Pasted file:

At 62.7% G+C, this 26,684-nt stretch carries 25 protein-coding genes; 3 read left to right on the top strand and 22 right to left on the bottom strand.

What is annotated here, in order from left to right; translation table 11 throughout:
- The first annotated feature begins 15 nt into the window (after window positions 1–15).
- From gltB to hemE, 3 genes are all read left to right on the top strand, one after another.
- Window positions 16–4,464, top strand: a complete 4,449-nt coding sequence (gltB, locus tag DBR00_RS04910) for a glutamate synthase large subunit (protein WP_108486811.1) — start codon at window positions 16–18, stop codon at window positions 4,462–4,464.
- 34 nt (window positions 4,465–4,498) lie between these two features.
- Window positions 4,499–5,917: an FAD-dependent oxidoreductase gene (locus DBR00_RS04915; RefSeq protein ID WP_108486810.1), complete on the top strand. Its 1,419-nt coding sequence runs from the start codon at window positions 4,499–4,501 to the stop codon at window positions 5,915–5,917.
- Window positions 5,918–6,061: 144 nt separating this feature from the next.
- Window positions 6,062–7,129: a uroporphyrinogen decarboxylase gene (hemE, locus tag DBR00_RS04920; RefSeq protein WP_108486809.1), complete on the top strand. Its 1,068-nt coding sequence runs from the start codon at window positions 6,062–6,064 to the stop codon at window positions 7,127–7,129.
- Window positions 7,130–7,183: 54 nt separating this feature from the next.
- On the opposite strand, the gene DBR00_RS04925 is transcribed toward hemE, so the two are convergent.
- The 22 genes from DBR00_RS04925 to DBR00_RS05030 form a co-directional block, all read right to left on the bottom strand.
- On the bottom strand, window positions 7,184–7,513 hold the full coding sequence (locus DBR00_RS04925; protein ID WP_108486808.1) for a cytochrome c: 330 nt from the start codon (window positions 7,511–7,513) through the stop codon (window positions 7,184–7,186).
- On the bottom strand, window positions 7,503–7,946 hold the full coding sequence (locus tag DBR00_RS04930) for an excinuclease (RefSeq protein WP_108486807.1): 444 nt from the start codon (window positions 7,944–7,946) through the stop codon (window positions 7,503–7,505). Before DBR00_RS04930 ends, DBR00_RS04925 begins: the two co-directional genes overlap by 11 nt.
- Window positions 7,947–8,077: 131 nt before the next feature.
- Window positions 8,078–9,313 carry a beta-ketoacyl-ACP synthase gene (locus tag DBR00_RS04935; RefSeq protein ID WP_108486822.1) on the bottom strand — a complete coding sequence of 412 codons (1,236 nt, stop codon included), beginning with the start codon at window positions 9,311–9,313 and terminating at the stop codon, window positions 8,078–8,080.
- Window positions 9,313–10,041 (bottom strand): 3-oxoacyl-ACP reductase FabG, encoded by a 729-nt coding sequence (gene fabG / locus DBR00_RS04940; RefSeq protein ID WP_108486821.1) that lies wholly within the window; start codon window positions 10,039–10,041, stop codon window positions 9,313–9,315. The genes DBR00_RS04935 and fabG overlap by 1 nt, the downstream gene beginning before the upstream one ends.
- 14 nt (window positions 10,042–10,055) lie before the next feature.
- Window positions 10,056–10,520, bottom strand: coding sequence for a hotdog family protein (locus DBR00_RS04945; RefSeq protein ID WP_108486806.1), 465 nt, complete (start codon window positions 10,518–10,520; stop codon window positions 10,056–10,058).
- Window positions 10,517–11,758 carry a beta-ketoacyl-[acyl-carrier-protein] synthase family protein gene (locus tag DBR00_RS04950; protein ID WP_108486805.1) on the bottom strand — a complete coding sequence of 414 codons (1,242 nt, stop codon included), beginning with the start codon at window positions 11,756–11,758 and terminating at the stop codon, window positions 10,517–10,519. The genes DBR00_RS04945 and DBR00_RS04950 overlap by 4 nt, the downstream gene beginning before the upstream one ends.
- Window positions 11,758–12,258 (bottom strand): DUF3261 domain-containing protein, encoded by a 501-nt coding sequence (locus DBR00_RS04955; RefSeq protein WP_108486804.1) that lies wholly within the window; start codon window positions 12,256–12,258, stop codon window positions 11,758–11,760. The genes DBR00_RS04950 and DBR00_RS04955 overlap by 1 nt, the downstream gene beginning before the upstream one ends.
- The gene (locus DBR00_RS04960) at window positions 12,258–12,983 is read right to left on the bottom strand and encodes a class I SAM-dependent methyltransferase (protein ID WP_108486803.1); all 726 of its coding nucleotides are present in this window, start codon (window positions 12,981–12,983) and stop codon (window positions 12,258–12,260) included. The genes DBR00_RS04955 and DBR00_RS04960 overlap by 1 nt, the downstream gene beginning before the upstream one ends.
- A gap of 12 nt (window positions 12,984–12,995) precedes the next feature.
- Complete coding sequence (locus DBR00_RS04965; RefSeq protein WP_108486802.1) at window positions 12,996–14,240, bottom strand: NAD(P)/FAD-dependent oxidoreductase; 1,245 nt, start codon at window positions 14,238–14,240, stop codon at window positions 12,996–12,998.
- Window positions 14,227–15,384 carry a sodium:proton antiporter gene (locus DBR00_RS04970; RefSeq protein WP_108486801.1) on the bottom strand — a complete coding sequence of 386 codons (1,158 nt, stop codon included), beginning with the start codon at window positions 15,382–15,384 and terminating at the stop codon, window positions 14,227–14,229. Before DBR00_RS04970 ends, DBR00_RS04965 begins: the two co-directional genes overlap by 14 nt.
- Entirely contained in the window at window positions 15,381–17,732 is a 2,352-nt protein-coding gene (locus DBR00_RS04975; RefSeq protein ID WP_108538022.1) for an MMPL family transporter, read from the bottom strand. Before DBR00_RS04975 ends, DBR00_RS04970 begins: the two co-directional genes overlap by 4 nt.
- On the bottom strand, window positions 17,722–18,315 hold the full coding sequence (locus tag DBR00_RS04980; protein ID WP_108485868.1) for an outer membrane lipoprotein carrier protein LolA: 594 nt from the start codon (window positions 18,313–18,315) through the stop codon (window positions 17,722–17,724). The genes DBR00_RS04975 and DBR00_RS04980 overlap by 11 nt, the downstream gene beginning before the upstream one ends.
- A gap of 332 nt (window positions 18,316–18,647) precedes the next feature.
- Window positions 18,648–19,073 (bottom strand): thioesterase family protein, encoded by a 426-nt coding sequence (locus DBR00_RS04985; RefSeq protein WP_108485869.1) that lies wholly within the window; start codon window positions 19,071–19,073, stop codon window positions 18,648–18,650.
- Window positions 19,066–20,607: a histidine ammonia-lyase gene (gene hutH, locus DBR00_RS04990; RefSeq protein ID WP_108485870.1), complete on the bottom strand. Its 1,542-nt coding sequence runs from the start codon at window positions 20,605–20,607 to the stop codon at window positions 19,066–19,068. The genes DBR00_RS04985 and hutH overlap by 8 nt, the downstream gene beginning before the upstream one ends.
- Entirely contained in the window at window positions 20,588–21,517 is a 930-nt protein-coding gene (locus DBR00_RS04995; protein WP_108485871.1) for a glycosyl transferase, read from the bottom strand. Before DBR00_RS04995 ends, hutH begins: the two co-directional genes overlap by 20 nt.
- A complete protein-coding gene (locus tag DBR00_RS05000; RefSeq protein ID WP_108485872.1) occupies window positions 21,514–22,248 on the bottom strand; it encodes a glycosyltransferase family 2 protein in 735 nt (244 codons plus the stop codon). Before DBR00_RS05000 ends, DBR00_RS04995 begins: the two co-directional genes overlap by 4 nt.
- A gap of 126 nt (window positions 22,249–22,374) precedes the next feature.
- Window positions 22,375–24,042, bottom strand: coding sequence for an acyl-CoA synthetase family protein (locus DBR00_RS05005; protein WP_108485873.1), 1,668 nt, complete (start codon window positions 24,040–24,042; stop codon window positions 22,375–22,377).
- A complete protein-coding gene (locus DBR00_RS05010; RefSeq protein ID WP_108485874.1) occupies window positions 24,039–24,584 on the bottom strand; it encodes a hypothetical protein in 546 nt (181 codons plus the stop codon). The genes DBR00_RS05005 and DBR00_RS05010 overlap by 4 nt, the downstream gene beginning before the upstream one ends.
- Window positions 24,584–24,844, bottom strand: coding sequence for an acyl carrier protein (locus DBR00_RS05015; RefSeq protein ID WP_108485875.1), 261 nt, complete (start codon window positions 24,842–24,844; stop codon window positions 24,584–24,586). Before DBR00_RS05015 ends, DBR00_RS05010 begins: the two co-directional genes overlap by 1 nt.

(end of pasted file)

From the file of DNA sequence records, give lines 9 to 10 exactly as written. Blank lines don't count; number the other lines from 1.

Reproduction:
- Window positions 6,062–7,129: a uroporphyrinogen decarboxylase gene (hemE, locus tag DBR00_RS04920; RefSeq protein WP_108486809.1), complete on the top strand. Its 1,068-nt coding sequence runs from the start codon at window positions 6,062–6,064 to the stop codon at window positions 7,127–7,129.
- Window positions 7,130–7,183: 54 nt separating this feature from the next.